Responsive Web Design and What it Entails

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Web design refers to a design strategy that makes websites flexible. Responsive web design works to create one website that is suitable and workable on all devices, regardless of size. In responsive web design, we build websites to make web content adjust and adapt to different screen sizes.                              

What does a non-responsive website look like?

A website that is not responsive will not adjust its content to fit in when viewed with different devices having smaller screen size. Therefore, when a user views a non-responsive website with a smaller device, the website will cut off some of the content and it will not adjust to fit the screen size of the device. 

What lies behind responsive web design?

The technique that allows a website to adjust and adapt to any device of any choice.

CSS plays a huge role in making a website responsive. Responsive web design works through CSS styles applied at different viewport widths based on the user’s type of device.

Components of Responsive Web Design

 There are three core components of responsive web design and they are:

  1. Fluid grids
  2. Flexible images
  3. Media queries
Fluid Grids and Layouts

A fluid grid breaks down the width of a page into smaller and equally sized columns where it places the content. A fluid grid layout provides a way to create different layouts that match with different screen sizes to properly display the website.

Comparing a fluid layout with a fixed layout, a fluid layout uses relative measurements and responds to the width of a viewport, while a fixed layout uses static measurement and does not respond to the viewport width.

A fluid grid will define a maximum layout size for the design, and divide the grid into a specific number of columns to keep the layout clean and easy to handle. It also designs each of the elements with proportional widths and heights. This helps the elements to adjust their widths and heights whenever the screen size is changed.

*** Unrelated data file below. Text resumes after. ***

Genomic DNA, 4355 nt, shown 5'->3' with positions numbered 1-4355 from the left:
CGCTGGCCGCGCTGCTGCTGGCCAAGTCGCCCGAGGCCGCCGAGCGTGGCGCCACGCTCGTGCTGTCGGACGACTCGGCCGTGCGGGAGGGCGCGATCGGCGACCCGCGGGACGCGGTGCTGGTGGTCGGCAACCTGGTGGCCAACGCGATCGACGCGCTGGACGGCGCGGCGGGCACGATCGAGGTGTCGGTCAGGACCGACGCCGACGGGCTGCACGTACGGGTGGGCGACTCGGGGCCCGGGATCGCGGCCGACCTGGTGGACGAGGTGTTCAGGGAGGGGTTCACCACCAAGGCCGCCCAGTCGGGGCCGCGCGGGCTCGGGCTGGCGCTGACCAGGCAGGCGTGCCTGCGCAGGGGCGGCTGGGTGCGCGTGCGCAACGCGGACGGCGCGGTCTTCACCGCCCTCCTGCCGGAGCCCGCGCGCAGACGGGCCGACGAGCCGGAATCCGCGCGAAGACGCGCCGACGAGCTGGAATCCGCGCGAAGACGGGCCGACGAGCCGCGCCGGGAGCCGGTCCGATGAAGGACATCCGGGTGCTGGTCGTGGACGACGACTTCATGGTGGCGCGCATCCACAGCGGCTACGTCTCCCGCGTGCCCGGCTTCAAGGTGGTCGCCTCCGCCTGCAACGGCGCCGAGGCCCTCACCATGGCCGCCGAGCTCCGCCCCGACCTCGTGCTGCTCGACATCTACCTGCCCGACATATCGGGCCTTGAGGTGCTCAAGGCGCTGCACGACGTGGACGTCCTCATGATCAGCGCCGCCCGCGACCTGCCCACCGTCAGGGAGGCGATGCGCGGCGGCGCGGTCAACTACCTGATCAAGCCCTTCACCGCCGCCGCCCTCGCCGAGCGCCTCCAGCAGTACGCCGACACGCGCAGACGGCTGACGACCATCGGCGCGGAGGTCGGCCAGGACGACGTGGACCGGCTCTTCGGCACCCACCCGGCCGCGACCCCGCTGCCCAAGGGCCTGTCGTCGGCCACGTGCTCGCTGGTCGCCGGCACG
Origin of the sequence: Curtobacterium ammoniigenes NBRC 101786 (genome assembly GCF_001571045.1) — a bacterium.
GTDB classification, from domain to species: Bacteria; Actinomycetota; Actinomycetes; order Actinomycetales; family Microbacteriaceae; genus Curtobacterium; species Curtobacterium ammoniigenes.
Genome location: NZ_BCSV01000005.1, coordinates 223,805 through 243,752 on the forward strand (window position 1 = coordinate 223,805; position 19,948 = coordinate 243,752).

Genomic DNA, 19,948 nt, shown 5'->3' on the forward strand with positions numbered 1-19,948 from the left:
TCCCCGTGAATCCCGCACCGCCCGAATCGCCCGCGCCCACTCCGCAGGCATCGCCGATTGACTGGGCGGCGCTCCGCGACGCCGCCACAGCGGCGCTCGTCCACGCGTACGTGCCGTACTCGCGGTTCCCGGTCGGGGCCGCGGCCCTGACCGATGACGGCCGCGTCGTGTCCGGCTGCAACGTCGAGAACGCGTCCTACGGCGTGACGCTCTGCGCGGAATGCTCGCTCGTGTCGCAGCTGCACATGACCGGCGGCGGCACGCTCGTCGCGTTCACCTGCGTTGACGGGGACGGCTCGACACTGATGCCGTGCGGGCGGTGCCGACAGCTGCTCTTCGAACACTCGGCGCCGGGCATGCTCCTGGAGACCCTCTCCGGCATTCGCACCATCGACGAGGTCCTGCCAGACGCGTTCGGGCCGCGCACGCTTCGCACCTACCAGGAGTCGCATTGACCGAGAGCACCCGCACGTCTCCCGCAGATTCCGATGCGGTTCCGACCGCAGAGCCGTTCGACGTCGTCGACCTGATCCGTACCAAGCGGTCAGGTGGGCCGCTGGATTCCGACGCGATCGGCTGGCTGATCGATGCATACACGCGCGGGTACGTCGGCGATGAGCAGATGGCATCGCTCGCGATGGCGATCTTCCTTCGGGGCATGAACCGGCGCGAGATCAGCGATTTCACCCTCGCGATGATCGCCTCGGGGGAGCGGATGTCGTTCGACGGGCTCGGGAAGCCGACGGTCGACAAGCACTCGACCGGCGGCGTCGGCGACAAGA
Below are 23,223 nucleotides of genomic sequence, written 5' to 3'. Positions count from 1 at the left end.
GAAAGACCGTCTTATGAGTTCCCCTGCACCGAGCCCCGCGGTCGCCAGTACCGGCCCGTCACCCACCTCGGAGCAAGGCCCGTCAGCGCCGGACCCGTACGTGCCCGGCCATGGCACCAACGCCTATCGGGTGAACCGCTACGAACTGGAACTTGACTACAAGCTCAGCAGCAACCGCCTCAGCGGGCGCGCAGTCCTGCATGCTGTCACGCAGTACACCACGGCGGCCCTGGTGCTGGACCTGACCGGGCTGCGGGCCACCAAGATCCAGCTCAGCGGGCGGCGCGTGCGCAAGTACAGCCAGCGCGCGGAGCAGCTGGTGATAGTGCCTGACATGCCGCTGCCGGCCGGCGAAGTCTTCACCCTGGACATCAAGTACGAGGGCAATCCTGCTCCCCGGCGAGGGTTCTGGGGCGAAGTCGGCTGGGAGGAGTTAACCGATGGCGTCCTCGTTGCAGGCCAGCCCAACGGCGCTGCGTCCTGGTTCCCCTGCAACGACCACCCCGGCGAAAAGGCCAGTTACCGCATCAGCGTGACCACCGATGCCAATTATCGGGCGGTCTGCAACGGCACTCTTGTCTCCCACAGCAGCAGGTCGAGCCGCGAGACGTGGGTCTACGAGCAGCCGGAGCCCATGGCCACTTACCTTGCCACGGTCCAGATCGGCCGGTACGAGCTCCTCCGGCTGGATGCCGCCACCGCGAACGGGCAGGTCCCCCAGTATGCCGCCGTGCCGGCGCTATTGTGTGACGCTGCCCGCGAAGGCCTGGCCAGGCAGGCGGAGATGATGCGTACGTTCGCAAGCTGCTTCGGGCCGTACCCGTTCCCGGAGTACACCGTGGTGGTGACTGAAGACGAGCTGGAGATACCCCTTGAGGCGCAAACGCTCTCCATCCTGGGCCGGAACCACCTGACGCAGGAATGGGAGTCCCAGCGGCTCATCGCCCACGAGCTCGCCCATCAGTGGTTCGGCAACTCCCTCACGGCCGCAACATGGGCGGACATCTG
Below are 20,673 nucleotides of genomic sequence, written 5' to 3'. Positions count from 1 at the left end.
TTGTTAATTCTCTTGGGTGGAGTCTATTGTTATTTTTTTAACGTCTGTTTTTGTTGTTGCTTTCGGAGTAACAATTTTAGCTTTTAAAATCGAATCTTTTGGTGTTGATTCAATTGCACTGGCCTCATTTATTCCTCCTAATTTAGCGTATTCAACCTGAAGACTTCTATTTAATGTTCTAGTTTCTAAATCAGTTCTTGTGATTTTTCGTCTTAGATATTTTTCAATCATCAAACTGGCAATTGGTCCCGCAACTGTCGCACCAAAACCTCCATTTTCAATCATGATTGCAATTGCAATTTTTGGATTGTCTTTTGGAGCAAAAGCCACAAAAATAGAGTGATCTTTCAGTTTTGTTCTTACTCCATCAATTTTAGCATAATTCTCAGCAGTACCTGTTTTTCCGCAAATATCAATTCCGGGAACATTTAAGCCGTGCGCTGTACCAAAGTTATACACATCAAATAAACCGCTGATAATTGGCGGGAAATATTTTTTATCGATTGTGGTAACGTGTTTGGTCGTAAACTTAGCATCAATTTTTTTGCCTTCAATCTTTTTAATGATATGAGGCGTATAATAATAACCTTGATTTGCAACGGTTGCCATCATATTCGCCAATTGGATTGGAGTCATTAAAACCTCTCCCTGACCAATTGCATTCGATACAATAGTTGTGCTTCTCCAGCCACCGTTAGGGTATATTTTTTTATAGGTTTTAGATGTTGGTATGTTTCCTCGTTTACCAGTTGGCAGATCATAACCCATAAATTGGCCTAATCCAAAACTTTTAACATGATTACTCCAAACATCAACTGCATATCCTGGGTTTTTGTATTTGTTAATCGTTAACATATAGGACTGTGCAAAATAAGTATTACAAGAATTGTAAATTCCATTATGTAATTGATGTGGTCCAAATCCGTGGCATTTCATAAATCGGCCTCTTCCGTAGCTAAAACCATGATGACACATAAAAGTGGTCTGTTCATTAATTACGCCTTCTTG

Flexible Images

In responsive web design, flexible images are also called adaptive images. They provide image solutions with no fixed display size restrictions. This helps to resize images neatly and nicely.

Images are made to scale up to 100% of their containing elements using this example below:

/* lines of code*/
img{
    max-width:100%;
}

For images to scale to larger viewport sizes, they must be large enough in order to render well. If the width property is set to a percentage, and the height property is set to “auto”, the image will be responsive and scale up or down. For example:

img{
    width: 100%;
    height:auto
}
Media Queries

CSS media queries are one of the most important parts of responsive web design.

Media query is a feature of CSS3 that allows the content of a webpage to adapt to the type of media that the page is rendered in. The basic syntax for media query is:

@media not|only mediatype and (expressions) {
    CSS-Code;
  }

Media queries allow you to provide alternative CSS styles based on the width of the viewport or other parameters. They also allow you to specify several screen sizes and make the page responsive. Additionally, they aid in the definition of breakpoints. Let’s take a short example; let’s alter the background color to red, if the maximum width is 600px:

@media screen and (max-width:600px){
    body{
        background-color:red;
    }
}

It is also possible to define multiple conditions. For example, to make a style work for different screen widths ranging from 600px to 1024px, we could do the following:

@media screen (min-width:600px) and (max-width:1024px) {
    body{
        color:yellow;
    }
}

Technical Challenges of Responsive Web Design

Responsive web design, like every other type of web design, has its own set of obstacles. Among the most significant of these obstacles are:

  1. First and foremost, you should determine whether individuals seeing a website on a mobile device expect to see the same content as those viewing the entire site on a desktop. You should also know if the content presented will vary between devices.
  2. Large images and other media can normally be scaled down to fit smaller screens, but how will you deal with the resulting page blow up and slow site speed?
  3. You should also consider how you will develop content that looks just as good on a huge desktop display as it does on mobile devices with varying pixel densities.
  4. Finally, how can you test a responsive web design website on all of the numerous devices that a user might use to access it?

Benefits of Responsive Web Design

Some of the benefits of responsive web design include that it:

  • Improves the speed with which a website loads on multiple devices. A faster loading speed not only enhances the user experience, but it also has an impact on web positioning.
  • Increases website traffic by making the site accessible on all devices, drawing a larger audience.
  • Cuts down on the time it takes to create different web sites for different devices.
  • Gives users a unified experience across devices.

Conclusion

Finally, remember that the goal of responsive web design is writing code just once to make your website look good on every device without extra hassle. Happy coding!


Faith Njah is a front-end developer, with experience in building dynamic websites using web technologies like HTML, CSS, JavaScript, and A-frame VR. She is also passionate about learning.


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